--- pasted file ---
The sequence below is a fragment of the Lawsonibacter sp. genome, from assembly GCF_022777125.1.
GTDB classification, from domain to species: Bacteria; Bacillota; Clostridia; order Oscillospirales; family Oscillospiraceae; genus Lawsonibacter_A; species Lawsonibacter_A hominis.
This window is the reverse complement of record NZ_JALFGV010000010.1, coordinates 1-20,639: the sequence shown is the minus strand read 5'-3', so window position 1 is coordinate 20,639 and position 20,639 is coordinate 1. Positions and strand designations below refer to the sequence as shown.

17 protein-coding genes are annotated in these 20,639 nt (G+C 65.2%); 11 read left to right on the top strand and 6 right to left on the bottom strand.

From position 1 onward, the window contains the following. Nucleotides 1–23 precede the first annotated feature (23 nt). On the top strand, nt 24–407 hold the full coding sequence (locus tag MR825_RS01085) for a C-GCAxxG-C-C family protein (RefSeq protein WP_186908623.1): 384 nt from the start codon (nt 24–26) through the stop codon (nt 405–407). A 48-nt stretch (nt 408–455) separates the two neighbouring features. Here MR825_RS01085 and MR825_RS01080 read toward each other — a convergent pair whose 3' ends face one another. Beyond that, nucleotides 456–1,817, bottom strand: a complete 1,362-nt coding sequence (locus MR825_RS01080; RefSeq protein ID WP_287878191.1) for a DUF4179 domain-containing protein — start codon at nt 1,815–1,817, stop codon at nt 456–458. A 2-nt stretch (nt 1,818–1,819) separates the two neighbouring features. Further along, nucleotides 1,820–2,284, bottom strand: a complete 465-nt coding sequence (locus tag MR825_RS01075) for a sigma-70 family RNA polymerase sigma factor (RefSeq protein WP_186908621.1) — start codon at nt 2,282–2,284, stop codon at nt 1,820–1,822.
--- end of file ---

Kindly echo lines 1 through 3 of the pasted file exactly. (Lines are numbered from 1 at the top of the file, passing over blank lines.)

The sequence below is a fragment of the Lawsonibacter sp. genome, from assembly GCF_022777125.1.
GTDB classification, from domain to species: Bacteria; Bacillota; Clostridia; order Oscillospirales; family Oscillospiraceae; genus Lawsonibacter_A; species Lawsonibacter_A hominis.
This window is the reverse complement of record NZ_JALFGV010000010.1, coordinates 1-20,639: the sequence shown is the minus strand read 5'-3', so window position 1 is coordinate 20,639 and position 20,639 is coordinate 1. Positions and strand designations below refer to the sequence as shown.